If like me, you’ve not really ran before then hopefully this will be a good read for you, and also you’ll not have experienced the awful symptoms that I’m about to explain. (thankfully)

I have been suffering from all of these over the few weeks, since starting my #runforfun blog and campaign, so I thought I’d share a bit more information on each one, hopefully then you won’t suffer the same fate as me.

Since I run in the morning normally around 2 degrees, my body goes into shock which causes hyperthermia (over heating), which leads me to the first on my list.


Hyperthermia is elevated body temperature due to failed thermoregulation that occurs when a body produces or absorbs more heat than it dissipates. Extreme temperature elevation then becomes a medical emergency requiring immediate treatment to prevent disability or death.The most common causes include heat stroke and adverse reactions to drugs. The former is an acute temperature elevation caused by exposure to excessive heat, or the combination of heat and humidity, that overwhelms the heat-regulating mechanisms.

Personal experience: The most frequent for me is the overheating, running on cold days in just a tank top and leggings feels like it will be fine, as I heat up quickly my muscles don’t get too hot. This is the problem, however, I’m getting too hot in the blood and my skin is freezing, causing dizziness and nausea once I slow down.

Runners knee:
Runners knee is a common occurrence in most runners, as the pressure of the foot hitting the surface impacts on the knee over the course of the run. This is why having the right running shoe is so important as it will take some of the impact from the ground away from your foot/knee.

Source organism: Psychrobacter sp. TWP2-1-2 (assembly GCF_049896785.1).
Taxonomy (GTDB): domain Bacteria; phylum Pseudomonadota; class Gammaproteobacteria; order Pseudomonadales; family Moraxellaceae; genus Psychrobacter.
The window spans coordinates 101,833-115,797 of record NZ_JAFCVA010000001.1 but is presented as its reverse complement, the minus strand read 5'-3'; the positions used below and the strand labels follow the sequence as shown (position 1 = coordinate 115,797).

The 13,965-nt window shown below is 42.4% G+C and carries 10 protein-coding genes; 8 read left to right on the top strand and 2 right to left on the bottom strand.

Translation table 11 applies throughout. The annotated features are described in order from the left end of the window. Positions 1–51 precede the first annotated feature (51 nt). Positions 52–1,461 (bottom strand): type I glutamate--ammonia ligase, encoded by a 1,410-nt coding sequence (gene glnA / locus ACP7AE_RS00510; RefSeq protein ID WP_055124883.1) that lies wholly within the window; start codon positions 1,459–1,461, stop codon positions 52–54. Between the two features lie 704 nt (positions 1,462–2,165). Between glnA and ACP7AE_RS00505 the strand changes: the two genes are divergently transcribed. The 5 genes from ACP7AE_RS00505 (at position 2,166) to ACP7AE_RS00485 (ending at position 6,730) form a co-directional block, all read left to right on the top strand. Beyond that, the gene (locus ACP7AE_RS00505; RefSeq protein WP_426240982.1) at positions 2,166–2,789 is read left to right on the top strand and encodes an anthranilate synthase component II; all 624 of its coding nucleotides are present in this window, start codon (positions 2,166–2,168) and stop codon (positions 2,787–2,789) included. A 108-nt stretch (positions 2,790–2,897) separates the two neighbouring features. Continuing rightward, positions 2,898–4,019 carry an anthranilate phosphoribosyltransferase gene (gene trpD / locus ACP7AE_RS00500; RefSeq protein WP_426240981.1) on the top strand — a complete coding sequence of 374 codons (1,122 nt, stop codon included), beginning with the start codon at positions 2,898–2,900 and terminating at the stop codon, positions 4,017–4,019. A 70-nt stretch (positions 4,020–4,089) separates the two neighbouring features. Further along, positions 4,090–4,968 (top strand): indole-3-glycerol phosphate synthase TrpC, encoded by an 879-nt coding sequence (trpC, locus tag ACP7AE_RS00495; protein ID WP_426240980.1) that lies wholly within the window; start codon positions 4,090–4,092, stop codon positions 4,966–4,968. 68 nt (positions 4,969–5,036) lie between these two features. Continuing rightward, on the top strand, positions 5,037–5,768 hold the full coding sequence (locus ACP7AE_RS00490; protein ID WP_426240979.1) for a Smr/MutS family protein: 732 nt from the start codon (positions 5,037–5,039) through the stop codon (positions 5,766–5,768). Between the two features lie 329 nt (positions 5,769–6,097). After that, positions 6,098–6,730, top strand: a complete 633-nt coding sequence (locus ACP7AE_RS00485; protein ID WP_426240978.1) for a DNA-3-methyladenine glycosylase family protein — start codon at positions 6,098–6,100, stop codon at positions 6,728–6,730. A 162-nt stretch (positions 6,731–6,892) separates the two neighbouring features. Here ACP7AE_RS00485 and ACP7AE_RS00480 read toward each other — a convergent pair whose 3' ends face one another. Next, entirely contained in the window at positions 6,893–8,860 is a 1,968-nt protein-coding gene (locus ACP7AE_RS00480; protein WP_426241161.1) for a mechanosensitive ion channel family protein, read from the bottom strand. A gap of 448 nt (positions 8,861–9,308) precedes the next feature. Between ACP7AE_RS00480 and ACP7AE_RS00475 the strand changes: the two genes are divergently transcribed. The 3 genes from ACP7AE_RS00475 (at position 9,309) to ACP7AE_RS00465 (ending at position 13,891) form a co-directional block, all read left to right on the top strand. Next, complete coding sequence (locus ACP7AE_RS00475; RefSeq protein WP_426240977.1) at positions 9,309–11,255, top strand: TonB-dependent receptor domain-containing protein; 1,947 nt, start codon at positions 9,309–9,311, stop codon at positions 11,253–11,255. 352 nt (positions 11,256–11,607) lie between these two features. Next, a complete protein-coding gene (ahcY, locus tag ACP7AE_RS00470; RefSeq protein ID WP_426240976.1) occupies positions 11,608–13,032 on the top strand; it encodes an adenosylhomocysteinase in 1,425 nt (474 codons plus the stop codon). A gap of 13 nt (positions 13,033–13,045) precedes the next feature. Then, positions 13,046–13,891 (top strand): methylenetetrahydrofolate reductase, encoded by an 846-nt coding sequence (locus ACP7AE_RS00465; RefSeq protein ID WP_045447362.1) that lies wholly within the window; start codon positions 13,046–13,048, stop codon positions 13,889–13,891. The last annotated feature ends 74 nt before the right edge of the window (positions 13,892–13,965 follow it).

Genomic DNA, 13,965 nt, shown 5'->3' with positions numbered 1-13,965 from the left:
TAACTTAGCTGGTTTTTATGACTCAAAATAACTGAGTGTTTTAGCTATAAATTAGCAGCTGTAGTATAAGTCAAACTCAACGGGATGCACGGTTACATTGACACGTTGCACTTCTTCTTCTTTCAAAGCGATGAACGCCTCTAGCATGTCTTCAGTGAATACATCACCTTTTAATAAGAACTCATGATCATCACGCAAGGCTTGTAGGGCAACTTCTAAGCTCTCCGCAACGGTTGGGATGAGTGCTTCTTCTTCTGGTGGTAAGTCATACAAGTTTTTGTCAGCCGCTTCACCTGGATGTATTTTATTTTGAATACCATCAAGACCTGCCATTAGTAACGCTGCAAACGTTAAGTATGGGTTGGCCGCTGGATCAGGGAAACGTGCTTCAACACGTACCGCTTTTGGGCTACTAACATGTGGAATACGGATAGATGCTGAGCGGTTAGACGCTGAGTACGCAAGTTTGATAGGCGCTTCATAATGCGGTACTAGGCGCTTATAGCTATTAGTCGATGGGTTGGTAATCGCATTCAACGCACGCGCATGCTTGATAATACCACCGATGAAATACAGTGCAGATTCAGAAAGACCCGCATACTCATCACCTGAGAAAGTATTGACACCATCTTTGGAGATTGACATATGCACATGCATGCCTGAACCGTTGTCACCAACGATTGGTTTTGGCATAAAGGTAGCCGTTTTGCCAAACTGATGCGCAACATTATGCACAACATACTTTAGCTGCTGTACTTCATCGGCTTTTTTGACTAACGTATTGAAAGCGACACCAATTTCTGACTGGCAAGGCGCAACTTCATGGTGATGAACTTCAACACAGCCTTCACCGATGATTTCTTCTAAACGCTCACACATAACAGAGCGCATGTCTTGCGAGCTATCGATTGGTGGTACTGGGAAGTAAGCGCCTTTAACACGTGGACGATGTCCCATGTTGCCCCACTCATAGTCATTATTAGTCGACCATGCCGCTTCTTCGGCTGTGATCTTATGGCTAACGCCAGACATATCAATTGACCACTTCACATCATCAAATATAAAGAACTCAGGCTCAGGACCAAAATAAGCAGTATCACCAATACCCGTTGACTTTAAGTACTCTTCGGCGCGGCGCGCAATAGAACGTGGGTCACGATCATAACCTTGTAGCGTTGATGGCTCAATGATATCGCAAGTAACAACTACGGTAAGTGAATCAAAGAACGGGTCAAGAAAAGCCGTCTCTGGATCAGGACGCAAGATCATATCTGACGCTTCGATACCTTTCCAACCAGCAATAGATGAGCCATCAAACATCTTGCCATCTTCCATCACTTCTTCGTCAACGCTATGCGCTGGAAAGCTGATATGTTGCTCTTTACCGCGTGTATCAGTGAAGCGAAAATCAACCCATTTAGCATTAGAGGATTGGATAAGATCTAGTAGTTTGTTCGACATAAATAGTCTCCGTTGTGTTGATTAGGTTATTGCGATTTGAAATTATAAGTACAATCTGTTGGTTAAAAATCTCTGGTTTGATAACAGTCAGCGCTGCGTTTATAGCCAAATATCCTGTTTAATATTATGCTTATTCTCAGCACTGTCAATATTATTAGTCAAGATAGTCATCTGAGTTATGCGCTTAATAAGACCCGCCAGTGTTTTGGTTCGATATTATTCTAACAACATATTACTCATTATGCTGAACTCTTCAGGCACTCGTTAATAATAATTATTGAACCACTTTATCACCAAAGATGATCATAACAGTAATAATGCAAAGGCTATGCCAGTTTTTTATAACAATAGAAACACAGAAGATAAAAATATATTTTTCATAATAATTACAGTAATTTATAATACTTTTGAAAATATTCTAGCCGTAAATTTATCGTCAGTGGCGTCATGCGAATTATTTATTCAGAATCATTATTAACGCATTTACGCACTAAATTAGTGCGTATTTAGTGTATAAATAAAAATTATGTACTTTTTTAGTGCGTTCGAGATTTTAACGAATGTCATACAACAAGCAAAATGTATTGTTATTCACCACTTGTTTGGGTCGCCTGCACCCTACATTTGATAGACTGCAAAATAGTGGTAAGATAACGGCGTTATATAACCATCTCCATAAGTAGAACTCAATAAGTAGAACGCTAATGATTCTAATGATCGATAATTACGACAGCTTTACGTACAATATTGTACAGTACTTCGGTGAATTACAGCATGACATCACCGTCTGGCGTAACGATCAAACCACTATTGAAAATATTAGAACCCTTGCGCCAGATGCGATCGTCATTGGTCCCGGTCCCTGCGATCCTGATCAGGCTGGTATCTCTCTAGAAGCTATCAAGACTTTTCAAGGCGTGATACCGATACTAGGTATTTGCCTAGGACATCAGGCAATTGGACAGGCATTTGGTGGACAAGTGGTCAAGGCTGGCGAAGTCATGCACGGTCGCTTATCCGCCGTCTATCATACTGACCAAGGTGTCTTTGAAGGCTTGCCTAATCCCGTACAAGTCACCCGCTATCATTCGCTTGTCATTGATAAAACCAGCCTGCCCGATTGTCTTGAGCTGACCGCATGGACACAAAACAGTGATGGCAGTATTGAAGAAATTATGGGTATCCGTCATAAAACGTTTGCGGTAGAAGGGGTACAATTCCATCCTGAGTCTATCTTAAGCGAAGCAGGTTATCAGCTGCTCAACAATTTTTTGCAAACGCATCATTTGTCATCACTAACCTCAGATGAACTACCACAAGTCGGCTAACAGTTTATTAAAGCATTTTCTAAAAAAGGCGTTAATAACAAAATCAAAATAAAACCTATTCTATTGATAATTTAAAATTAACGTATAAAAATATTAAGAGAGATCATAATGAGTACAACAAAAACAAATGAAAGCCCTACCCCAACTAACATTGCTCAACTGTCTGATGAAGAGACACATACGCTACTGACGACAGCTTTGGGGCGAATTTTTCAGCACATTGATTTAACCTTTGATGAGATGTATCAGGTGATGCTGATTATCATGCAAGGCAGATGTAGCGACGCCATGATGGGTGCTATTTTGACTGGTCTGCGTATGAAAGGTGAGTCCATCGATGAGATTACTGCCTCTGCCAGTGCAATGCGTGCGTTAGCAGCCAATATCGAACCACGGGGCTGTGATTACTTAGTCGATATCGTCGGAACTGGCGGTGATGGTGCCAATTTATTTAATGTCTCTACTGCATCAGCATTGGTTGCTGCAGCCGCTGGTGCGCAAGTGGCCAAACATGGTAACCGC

Personal experience: I get this least frequently, normally after long distance runs, for me, that’s over 5 miles. My legs ache and my knees feel a bit sore, it normally eases after 24-48 hours and I can normally prevent it if I stretch properly.

Runner’s diarrhea: From wiki:
“often termed “runner’s trots”[1] or “the gingerbread man”,[2] is a condition that often affects distance runners, and is characterized by an urgent need for a bowel movement mid-run. If the runner can find a suitable toilet or bush, the resulting stool will be on the higher end of the Bristol stool scale. Whether the stool can be considered diarrhea or a clinical expression of ischemic enteropathy is under debate.[3]

Personal experience: Eek! so, this is a really rare one for me, but still the most memorable.. I’d not experienced it before, until last week where it caught me unaware.Luckily I was only a mile and a half away from the car so I hobbled back, clutching my stomach and grunting through the pain. 


Often an underplayed symptom as we have been programming ourselves to push harder and over-achieve so once we are tired, we assume it’s from all the hard work we’ve put in and ignore the symptoms. The rest is important, jogging daily is fine, as long as you’re maintaining a good amount of calories and resting your legs and joints appropriately.

Personal experience: I can’t think of a time when I don’t have this after a run, particularly after a 5 mile run, I almost always HAVE to have a power nap to keep awake throughout the remainder of my day.

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